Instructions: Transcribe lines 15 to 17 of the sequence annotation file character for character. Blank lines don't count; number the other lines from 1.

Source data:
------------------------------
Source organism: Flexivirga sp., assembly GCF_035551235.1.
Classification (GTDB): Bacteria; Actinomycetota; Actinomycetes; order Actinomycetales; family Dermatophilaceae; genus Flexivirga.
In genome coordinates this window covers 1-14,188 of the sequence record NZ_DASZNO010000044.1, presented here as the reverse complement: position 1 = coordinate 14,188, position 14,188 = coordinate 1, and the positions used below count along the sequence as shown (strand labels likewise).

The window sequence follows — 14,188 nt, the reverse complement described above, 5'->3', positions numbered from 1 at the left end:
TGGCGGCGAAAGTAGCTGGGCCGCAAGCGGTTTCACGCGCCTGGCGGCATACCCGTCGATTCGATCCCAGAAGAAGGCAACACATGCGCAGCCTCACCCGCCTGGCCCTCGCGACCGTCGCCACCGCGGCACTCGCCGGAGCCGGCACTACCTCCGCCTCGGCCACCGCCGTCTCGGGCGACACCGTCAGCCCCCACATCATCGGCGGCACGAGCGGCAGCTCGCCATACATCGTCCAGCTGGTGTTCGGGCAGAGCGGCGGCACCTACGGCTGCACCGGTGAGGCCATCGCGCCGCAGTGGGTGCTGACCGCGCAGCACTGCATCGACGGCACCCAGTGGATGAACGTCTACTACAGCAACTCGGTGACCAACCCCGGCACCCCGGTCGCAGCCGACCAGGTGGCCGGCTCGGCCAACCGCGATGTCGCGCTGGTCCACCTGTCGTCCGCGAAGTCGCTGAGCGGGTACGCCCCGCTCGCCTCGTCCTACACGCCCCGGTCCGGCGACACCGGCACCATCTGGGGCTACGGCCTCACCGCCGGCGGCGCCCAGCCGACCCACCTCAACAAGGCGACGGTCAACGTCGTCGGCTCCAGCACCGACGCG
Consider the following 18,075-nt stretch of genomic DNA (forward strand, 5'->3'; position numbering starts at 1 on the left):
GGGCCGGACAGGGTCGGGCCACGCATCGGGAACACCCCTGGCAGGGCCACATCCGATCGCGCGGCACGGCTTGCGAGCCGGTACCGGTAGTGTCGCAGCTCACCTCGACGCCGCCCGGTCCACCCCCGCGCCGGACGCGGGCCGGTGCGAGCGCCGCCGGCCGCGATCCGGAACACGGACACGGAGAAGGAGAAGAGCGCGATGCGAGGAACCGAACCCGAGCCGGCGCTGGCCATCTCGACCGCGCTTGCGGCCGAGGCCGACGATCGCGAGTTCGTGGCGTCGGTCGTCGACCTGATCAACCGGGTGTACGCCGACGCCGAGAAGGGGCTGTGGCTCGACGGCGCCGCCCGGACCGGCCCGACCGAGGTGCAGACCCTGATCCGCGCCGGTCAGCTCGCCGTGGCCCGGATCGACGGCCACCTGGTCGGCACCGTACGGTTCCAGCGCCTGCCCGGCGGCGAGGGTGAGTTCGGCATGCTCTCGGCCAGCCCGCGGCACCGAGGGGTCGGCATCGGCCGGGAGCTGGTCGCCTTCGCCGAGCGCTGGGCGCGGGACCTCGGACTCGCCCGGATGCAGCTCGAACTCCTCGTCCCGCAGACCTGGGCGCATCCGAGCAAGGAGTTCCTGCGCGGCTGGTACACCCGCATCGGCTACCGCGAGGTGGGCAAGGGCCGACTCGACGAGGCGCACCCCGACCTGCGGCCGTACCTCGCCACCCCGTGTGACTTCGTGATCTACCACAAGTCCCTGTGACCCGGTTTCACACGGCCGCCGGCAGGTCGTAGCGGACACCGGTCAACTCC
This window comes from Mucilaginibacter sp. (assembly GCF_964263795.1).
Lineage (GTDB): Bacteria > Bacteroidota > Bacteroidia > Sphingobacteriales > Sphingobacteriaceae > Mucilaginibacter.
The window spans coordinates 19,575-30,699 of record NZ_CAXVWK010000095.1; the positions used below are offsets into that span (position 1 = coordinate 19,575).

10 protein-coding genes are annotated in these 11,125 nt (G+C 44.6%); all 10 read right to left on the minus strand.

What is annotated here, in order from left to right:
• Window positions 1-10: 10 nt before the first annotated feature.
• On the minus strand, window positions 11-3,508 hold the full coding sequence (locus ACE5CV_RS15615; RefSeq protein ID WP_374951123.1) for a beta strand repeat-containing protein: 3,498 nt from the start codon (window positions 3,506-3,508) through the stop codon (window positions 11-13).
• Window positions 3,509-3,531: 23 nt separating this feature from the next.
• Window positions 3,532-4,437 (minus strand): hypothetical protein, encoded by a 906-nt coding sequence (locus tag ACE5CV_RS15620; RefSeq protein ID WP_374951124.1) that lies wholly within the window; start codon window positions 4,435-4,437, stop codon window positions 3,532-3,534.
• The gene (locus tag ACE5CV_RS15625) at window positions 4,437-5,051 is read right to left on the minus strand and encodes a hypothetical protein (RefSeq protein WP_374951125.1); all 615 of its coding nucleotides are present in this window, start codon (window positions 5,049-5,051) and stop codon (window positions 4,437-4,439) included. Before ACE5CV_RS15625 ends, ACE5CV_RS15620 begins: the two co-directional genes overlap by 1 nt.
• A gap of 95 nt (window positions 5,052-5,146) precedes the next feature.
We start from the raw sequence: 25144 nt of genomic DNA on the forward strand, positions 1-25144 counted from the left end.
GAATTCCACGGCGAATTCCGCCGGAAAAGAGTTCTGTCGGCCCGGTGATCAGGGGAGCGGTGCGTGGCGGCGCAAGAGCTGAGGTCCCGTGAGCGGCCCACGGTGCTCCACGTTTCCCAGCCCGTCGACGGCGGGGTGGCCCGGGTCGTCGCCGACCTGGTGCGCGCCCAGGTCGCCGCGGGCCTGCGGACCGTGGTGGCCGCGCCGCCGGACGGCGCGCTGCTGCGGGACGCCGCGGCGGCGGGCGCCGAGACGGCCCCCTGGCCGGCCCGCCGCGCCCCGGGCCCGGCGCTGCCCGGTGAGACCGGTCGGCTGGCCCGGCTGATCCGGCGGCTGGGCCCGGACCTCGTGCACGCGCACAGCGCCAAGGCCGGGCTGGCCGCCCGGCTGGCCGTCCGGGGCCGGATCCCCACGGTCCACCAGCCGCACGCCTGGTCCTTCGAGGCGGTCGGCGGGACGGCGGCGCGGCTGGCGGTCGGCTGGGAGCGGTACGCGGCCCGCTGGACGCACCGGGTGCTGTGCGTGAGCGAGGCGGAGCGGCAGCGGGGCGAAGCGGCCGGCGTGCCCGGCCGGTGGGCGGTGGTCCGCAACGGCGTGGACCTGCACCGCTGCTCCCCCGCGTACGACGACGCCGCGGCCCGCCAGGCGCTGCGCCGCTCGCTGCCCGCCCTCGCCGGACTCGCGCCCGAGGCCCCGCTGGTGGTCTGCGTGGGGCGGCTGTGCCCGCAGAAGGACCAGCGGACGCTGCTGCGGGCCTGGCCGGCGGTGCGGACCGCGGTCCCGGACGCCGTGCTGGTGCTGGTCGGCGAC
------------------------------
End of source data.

• Window positions 3,509-3,531: 23 nt separating this feature from the next.
• Window positions 3,532-4,437 (minus strand): hypothetical protein, encoded by a 906-nt coding sequence (locus tag ACE5CV_RS15620; RefSeq protein ID WP_374951124.1) that lies wholly within the window; start codon window positions 4,435-4,437, stop codon window positions 3,532-3,534.
• The gene (locus tag ACE5CV_RS15625) at window positions 4,437-5,051 is read right to left on the minus strand and encodes a hypothetical protein (RefSeq protein WP_374951125.1); all 615 of its coding nucleotides are present in this window, start codon (window positions 5,049-5,051) and stop codon (window positions 4,437-4,439) included. Before ACE5CV_RS15625 ends, ACE5CV_RS15620 begins: the two co-directional genes overlap by 1 nt.